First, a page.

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What is the bond process in South Carolina?

Once you are charged and arrested for an offense, you will be taken to jail. Which jail you are taken to will vary depending on which jurisdiction you were arrested in, and who the arresting agency was. For example, if you were arrested by the Surfside Police Department, you will most likely be taken to the jail in Surfside- however, even if you were arrested in Surfside Beach, you may be taken to J. Reuben Long Detention Center if you were arrested by Horry County Police.

After you’re booked into the jail, you are entitled to a bond hearing. A bond hearing at jail will be held in front of a magistrate judge or municipal judge. For relatively minor offenses such as Simple Possession of Marijuana and Driving Under the Influence, 1st offense, the amount of your bond will typically be the maximum fine allowed by law for your offense- in the case of a DUI, that amount is typically $1022 (if you blew under a .10 BAC) and for Simple Possession of Marijuana it is typically $620. For other, more serious offenses, the judge will consider a variety of factors, including your ties to the community, how long you’ve lived in the area, whether you own any real property in the area, your prior criminal history, the seriousness of the offense you are accused of, and whether or not a “victim” is involved in your case. The judge will set your bond at an amount he/she feels is appropriate to ensure you do not flee from legal proceedings.

What is a Personal Recognizance Bond or PR Bond?

A Personal Recognizance Bond is a bond set by the judge that requires no cash or surety unless you do not appear in court as required. Defendants that receive a Personal Recognizance bond will typically be free to leave jail without putting up any money and without needing to hire a bondsman. Personal Recognizance Bonds are typically given to first-time, low level offenders who have little or no prior record and seem to pose no danger to the community.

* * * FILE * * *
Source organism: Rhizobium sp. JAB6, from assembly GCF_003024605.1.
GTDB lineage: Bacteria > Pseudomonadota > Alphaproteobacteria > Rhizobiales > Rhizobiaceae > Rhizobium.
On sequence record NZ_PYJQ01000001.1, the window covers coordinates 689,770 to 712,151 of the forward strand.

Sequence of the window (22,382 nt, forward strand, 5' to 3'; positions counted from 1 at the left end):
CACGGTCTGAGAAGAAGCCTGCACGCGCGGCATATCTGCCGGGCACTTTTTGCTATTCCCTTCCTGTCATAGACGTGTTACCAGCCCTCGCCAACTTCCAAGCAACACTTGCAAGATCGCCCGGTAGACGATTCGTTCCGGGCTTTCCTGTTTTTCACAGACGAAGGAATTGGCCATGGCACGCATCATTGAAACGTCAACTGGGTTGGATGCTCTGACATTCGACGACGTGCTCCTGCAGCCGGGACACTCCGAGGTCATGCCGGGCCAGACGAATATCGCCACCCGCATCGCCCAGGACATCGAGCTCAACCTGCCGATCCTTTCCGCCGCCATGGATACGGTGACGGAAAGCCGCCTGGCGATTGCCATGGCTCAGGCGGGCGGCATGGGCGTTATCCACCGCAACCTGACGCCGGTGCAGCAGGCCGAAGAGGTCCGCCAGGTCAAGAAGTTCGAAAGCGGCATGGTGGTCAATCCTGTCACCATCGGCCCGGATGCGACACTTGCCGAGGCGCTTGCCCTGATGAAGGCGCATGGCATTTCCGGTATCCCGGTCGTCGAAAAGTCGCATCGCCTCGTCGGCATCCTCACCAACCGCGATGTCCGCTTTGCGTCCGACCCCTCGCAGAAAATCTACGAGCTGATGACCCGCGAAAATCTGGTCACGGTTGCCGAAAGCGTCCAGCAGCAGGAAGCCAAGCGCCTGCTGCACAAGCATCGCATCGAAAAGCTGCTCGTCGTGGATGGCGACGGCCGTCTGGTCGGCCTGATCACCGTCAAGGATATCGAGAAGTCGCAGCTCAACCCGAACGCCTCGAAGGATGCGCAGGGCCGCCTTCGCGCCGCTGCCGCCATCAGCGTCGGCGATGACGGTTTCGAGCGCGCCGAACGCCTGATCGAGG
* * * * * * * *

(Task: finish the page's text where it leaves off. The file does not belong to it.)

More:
What is a Surety Bond?

A surety bond is a bond that is secured by an outside party, typically a licensed, professional bondsman. Bondsmen will typically require a percentage payment of your total bond. For example, if your bond is set by a magistrate judge at $50,000, a bondsman may require a certain percentage (often around 10%) of the bond to be paid to them as a fee for them to pay the $50,000 bond. The bondsman may also set certain requirements for them to stay on your bond- such as check-ins, etc.

What if my bond is denied?

Magistrate judges do not have jurisdiction to set bond on certain offenses. These offenses include Murder, Criminal Sexual Conduct with a Minor in the First Degree, and other offenses that carry a possible term of life imprisonment. Furthermore, a new South Carolina law, 17-15-55(C), forbids magistrate judges from setting bond on a violent offense if the defendant is already out on bond for another violent offense. For example, if you are on bond for Attempted Murder and are arrested again for Attempted Murder, a magistrate judge does not have the authority to set your bond. Also- if a magistrate judge deems it appropriate, bond may be denied if you are charged with a violent offense.

If your bond is denied by a magistrate judge, you are entitled to a bond hearing by a circuit court judge. The primary factors that a circuit judge will consider is whether you are a possible flight risk, and whether you are a danger to the community. A circuit judge will set or deny your bond solely on those factors.

If your bond is denied by a circuit judge, it is unlikely you will receive a bond. South Carolina law 17-15-55(A)(2) forbids the circuit judge from reconsidering bond once it is denied, absent a “change in circumstances.” The “Change in Circumstances” rule is amorphous, and “information regarding defendant’s guilt or innocence” is not a factor that constitutes a change in circumstances. Essentially, even if you can prove your innocence while in jail, if your bond is denied- you cannot get out before trial unless the Solicitor consents.

Obtaining a reasonable bond in South Carolina is the first step in the path to vindication for most criminal defendants. Call 803-406-4376 today to schedule a free consultation to discuss your options to get the fair, reasonable bond that you are entitled to.

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